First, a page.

Benjamin Locke, a second year History student at the University of Portsmouth, has written the following blog entry on Warlingham War Memorial for the Introduction to Historical Research module. Benjamin considers the messages provided by the memorial’s imagery and how they reflect the social expectations of the time of its unveiling. The module is co-ordinated by Dr Maria Cannon, Lecturer in Early Modern History at Portsmouth.
‘Heritage is the valorisation and preservation by individuals and groups of traces of the past that are thought to embody their cultural identity’.  The values and practices of heritage preservation are determined by major political and economic trade-offs, both of which determine what sites and properties are to be preserved.  In this blog, I will assess the role collective memory played in the foundation of the Warlingham War Memorial, and if the 1920s values on which it was built can come into question. This is important in understanding the cultural significance of the memorial. Maurice Walbwachs’ quote ‘We can understand each memory as it occurs in individual thought only if we locate each within the thought of the corresponding group’summarises how assessing collective memory can help interpret and understand its cultural significance and influence.  In this blog I will also determine whether the memorial is successful in its original role as a site of remembrance for those who tragically lost their lives in the Great War, and its greater cultural meaning and representation for contemporary British society.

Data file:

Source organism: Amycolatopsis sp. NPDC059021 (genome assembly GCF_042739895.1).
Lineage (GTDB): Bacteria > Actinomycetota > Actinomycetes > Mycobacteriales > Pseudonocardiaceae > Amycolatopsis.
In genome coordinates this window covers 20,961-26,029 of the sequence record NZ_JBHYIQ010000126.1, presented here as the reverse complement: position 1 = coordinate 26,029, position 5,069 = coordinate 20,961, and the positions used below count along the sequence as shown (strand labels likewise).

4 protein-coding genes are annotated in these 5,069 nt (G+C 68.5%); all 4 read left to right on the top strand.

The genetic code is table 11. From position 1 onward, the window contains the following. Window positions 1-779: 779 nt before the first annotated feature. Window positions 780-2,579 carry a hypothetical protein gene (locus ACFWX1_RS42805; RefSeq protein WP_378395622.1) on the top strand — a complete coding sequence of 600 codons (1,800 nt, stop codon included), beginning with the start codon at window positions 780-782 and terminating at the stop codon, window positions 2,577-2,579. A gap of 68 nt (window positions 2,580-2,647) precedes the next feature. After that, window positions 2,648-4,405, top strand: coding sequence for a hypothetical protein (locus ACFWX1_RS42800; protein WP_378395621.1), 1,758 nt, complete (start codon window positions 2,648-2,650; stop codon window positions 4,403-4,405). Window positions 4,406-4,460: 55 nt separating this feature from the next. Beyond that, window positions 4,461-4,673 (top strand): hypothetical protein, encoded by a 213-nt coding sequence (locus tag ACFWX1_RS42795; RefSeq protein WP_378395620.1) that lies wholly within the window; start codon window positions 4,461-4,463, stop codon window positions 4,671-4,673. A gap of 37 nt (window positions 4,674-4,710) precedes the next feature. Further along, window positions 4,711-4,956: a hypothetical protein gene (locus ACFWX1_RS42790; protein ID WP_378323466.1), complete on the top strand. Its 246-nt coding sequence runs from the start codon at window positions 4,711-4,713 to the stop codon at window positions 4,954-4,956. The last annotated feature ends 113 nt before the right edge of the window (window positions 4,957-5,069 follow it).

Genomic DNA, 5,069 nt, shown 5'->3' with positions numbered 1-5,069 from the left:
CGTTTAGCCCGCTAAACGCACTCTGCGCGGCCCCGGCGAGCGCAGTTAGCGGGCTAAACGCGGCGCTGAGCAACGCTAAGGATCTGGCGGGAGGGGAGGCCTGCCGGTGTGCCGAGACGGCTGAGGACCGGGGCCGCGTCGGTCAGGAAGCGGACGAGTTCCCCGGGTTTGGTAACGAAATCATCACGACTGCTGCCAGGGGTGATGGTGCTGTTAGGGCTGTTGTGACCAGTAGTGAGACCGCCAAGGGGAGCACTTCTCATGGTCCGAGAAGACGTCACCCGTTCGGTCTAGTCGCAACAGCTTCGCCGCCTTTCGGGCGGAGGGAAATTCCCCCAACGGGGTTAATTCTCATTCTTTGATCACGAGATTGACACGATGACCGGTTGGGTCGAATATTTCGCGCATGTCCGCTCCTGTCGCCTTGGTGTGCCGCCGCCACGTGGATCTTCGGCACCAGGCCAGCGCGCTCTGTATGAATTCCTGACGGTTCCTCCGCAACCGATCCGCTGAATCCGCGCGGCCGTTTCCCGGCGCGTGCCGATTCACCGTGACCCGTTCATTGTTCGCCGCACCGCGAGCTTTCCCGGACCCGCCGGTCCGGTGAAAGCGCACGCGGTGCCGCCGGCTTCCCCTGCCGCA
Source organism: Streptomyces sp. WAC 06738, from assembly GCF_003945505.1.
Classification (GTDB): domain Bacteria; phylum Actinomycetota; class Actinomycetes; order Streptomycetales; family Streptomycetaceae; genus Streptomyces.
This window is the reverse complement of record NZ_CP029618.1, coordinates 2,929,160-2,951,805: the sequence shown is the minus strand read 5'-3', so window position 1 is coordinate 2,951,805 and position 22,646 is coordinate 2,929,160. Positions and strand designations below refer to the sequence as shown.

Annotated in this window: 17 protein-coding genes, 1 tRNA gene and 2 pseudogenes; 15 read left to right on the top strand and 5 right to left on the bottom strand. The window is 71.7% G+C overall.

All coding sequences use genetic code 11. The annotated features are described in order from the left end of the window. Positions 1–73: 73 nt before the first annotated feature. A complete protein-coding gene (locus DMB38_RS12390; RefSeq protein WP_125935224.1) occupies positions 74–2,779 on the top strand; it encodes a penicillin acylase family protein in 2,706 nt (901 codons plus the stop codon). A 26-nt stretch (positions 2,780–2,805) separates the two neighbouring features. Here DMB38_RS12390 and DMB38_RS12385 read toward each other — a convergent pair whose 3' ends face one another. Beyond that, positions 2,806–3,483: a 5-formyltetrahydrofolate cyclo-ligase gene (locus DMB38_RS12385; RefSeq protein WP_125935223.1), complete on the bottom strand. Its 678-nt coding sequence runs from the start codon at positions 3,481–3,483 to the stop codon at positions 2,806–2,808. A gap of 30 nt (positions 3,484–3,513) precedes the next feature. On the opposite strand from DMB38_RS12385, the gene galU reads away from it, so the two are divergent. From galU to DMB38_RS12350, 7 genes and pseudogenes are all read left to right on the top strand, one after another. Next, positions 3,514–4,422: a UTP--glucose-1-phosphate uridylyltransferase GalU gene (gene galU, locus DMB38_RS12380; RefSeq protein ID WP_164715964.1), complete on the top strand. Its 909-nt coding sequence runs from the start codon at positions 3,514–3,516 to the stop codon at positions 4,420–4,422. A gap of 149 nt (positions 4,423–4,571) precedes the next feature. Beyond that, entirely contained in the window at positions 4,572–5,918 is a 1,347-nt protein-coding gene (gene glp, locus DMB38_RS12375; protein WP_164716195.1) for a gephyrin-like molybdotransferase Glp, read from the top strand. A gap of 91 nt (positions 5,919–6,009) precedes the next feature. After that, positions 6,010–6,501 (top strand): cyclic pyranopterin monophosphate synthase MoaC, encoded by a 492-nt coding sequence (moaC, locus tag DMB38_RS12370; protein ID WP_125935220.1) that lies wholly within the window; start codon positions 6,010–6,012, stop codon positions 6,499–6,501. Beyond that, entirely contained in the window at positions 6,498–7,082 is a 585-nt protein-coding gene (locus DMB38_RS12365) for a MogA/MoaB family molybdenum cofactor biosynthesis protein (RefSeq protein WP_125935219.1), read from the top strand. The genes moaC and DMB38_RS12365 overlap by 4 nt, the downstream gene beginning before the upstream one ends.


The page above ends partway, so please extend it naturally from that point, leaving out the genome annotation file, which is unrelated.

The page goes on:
Warlingham War Memorial was designed by John Edward Taylerson and was originally unveiled on the 4th December 1921 to commemorate the First World War. A plaque was later placed in 1946 in honour of those who fought and died in the Second World War. It consists of a tall column, with a high-standing soldier sheltering a helpless woman and the baby in her arms. The role that collective memory has on remembrance and how this comes into play is questionable. Halbwachs argues that we must ‘put ourselves in the position of others’ and ‘tread the same path’ to really understand remembrance.  Does the memorial really represent how contemporary British people viewed the war? It seems to portray the war as a male sacrifice for well-being of women and children. Angela Woollacott argues that women’s participation in the war effort was lamented by guilt, anger and adoration that their brothers/fiancées were evoked in their role as warriors, which ‘subsumed their own novel freedoms’.  She uses the memoir of Peggy Hamilton, a middle-class woman, who wrote that women suffered an ‘inferiority complex’ which put a barrier of ‘indescribable experience’ between men and women.  The Warlingham Memorial reflects this, with its lack of acknowledgement of the great sacrifices’ women made to the war effort in favour of the valorisation of the male soldier. The hopeless woman on the memorial is in no way a representation on the role of women, or how collective memory today views the role of women in the war. However, class differences are what really distinguishes people from their roles in war. A middle-class woman’s experience would arguably be completely different to the experiences lived by working women.